Michael Wilde at BBCon 2023

Plenary Speaker: Evidence of Breath Metabolite Networks


00:00 ‘Evidence of Breath Metabolite Networks’
44:54 Question and Answer Session


Talk Abstract:


Acute breathlessness due to cardio-respiratory diseases accounts for more than 1 in 8 of all emergency admissions to hospital [1]. Diagnostic evaluation based on blood-based biomarkers and radiological tests is difficult in patients with multifactorial presentations of acute breathlessness and particularly challenging to interpret in the context of pre-admission treatment exposure [2]. The assessment of exhaled, low-molecular weight metabolites, chemically classified as volatile organic compounds (VOCs), offers new opportunities for the development of rapid, non-invasive diagnostic and prognostic biomarkers.

As part of the East Midlands Breathomics Pathology Node (EMBER), breath VOCs were sampled from acutely unwell hospitalised patients presenting with breathlessness due to severe exacerbations of asthma, chronic obstructive pulmonary disease, heart failure or pneumonia and matched healthy controls (n=277) [3]. By isolating and visualizing exhaled VOCs with multidimensional gas chromatography-mass spectrometry (GC×GC-MS), coupled with rigorous clinical phenotyping, exhaled breath metabolites were shown to have high diagnostic accuracy (79% sensitivity, 85% specificity) for severe cardiorespiratory exacerbations, including in the presence of clinical uncertainty [4].

The discovery of significantly enriched metabolite sets with high chemical similarity revealed new insights into the dysregulation of breath metabolite networks across several pertinent volatile classes in different clinical subtypes of cardiorespiratory exacerbation. Research from the EMBER Node demonstrates how breath biomarker platforms may be used in acute care and the potential for the translation of this technology into a real-world clinical setting.


[1] Hutchinson, A., et al., Breathlessness and presentation to the emergency department: a survey and clinical record review. BMC pulmonary medicine, 2017. 17(1): p. 53-53.
[2] Parshall, M.B., et al., An Official American Thoracic Society Statement: Update on the Mechanisms, Assessment, and Management of Dyspnea. American Journal of Respiratory and Critical Care Medicine, 2012. 185(4): p. 435-452.
[3] Ibrahim, W., et al., Assessment of breath volatile organic compounds in acute cardiorespiratory breathlessness: a protocol describing a prospective real-world observational study. BMJ open, 2019. 9(3): p. e025486.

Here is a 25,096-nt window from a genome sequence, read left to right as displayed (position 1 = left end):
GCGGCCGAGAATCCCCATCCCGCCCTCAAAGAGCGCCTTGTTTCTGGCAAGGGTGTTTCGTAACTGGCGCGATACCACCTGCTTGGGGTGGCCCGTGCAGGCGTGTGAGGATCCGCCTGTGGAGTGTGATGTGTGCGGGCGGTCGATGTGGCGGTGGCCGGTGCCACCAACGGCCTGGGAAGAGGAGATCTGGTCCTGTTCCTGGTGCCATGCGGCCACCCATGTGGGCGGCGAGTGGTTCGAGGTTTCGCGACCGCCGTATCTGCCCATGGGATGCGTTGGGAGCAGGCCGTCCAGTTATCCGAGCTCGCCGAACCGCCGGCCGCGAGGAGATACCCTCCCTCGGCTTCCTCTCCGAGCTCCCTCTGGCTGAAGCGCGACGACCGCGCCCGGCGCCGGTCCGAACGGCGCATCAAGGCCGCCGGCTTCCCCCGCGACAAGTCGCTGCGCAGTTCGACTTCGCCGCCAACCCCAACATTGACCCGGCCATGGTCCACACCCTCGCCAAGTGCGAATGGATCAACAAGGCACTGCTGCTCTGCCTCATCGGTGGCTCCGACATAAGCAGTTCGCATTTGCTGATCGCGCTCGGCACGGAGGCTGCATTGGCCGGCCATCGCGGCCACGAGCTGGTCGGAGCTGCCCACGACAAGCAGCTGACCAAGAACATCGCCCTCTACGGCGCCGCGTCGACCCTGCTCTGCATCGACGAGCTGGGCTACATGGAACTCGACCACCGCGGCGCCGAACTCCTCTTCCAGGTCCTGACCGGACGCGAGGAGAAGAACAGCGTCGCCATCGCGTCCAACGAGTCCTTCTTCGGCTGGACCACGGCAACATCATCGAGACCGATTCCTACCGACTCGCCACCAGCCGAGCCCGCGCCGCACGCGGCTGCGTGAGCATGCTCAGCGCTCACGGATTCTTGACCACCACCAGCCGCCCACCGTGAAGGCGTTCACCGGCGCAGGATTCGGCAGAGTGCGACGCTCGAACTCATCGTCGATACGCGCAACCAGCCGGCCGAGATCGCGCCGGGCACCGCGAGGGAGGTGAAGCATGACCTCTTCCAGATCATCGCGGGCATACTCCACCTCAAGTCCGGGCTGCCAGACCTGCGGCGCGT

[4] Ibrahim, W., Wilde, M. and Cordell, C., et al., Visualization of exhaled breath metabolites reveals distinct diagnostic signatures for acute cardiorespiratory breathlessness. Science Translational Medicine, 2022. 14(671): p. eabl5849.

Speaker Biography:

Dr Michael Wilde is a lecturer in Analytical & Environmental Chemistry at the University of Plymouth. He is also a recent recipient of a CAMS UK Lectureship award in Bioanalytical Measurement and Volatilomics from the Community of Analytical Measurement Science, and he’s been settling in at Plymouth by acquiring state-of-the-art equipment for the analysis of biological and environmental samples.

Before his appointment at Plymouth, Mike was previously a research fellow at the University of Leicester, where his research contributions were significant in the MRC Molecular Pathology Node, called EMBER becoming recognized as an internationally leading centre in breath research. By developing cutting-edge analytical technologies for the measurement of volatile metabolites in breath, working between the hospital and the lab, Mike was central in delivering over 2000 patient breath/VOC samples, integrating advanced chromatographic and mass spectrometric technologies in over 5 clinical studies across respiratory and cardiovascular science.

His research portfolio reflects a passion for discovery, the separation of complex mixtures, and advancing the application of multidimensional gas chromatography-mass spectrometry. Consequently, he has a continued interest in the improvement of chemometric workflows, and alongside breath, his research interests include volatile metabolites in vitro, environmental health such as air quality, and microplastics.

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